OBJECTIVE: To estimate the frequency of severe maternal morbidity, assess its underlying etiologies, and develop a scoring system to predict its occurrence.
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METHODS: This was a secondary analysis of a Eunice Kennedy Shriver National Institute of Child Health and Human Development Maternal-Fetal Medicine Units Network cohort of 115,502 women and their neonates born in 25 hospitals across the United States over a 3-year period. Women were classified as having severe maternal morbidity according to a scoring system that takes into account the occurrence of red blood cell transfusion (more than three units), intubation, unanticipated surgical intervention, organ failure, and intensive care unit admission. The frequency of severe maternal morbidity was calculated and the underlying etiologies determined. Multivariable analysis identified patient factors present on admission that were independently associated with severe maternal morbidity; these were used to develop a prediction model for severe maternal morbidity.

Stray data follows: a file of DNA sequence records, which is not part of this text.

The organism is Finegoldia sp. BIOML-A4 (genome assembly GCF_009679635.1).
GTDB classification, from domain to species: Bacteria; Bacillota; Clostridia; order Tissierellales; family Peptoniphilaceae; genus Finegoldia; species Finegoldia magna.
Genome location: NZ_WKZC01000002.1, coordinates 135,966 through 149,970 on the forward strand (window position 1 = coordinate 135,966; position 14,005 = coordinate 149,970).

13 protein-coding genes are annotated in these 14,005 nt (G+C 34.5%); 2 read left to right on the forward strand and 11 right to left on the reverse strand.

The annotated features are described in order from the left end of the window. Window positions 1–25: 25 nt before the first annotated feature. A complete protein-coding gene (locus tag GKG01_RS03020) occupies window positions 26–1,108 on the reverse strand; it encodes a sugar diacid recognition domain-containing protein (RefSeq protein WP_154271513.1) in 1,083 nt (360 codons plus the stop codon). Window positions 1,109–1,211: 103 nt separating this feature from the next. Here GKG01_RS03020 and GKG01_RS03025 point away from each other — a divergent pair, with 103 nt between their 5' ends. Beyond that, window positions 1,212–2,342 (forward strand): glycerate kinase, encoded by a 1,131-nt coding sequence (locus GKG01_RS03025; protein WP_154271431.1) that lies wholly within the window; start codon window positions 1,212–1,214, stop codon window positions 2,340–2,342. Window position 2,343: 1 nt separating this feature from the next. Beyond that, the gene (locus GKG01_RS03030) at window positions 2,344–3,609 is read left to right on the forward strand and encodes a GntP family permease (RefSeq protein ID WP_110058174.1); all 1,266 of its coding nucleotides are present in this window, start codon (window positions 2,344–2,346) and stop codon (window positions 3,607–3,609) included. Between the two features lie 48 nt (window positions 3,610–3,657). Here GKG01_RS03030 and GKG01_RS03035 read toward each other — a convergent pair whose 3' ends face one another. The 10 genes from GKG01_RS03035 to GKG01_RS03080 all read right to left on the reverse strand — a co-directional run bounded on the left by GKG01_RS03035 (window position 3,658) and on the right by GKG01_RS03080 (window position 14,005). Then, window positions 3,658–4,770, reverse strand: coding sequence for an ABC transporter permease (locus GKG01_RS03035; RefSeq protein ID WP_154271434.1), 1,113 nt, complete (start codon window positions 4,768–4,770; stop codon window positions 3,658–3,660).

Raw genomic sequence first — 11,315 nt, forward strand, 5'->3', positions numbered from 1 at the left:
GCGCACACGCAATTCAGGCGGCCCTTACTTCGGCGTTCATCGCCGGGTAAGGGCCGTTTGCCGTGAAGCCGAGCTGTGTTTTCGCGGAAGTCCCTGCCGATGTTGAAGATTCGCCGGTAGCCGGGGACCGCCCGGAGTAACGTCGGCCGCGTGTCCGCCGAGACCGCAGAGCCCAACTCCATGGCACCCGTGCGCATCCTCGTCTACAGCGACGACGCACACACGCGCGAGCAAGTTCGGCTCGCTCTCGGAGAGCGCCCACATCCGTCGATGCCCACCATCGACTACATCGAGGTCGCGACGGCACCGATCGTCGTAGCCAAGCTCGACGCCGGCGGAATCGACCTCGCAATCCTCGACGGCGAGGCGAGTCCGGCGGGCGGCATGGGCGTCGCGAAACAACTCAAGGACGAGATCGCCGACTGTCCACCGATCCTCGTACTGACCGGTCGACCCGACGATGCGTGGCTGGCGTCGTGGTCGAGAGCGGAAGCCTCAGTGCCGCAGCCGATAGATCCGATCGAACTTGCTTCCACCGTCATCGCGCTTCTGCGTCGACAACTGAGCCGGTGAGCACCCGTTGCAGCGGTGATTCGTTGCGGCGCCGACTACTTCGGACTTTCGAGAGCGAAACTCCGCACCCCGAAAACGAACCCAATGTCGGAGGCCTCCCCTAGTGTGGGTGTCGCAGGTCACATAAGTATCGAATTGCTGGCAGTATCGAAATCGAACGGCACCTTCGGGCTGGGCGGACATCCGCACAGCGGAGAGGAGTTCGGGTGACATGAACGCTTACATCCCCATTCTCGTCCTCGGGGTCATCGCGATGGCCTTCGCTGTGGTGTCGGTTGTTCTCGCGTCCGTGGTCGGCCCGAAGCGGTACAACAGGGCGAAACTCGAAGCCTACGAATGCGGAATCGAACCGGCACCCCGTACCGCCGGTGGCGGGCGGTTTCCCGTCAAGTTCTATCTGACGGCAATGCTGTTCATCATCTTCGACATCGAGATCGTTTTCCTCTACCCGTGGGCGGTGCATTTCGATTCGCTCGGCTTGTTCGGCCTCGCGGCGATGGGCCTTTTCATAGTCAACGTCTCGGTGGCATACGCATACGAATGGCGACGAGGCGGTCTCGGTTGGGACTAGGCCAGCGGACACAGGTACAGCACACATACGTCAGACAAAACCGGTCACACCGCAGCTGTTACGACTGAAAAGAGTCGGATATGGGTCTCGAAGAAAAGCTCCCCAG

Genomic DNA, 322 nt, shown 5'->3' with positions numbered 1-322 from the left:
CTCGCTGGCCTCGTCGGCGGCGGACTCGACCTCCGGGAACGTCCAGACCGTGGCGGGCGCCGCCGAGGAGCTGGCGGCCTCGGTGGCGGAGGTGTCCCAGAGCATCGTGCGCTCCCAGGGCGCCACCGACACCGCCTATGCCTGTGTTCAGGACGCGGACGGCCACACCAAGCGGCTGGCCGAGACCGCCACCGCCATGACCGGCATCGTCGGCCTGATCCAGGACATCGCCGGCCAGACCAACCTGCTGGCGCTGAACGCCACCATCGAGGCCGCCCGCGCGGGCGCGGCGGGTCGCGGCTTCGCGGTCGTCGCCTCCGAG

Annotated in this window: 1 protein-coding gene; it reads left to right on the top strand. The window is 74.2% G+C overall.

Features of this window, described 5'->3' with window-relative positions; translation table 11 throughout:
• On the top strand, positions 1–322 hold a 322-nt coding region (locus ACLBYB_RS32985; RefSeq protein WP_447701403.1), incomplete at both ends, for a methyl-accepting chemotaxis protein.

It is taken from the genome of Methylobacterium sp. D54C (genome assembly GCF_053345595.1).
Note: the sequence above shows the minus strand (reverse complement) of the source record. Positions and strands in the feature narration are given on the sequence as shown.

RESULTS: Among 115,502 women who delivered during the study period, 332 (2.9/1,000 births, 95% confidence interval 2.6–3.2) experienced severe maternal morbidity. Postpartum hemorrhage was responsible for approximately half of severe maternal morbidity. Multiple patient factors were found to be independently associated with severe maternal morbidity and were used to develop a predictive model with an area under the receiver operating characteristic curve of 0.80.
CONCLUSION: Severe maternal morbidity occurs in approximately 2.9 per 1,000 births, is most commonly the result of postpartum hemorrhage, and occurs more commonly in association with several identifiable patient characteristics.
LEVEL OF EVIDENCE: II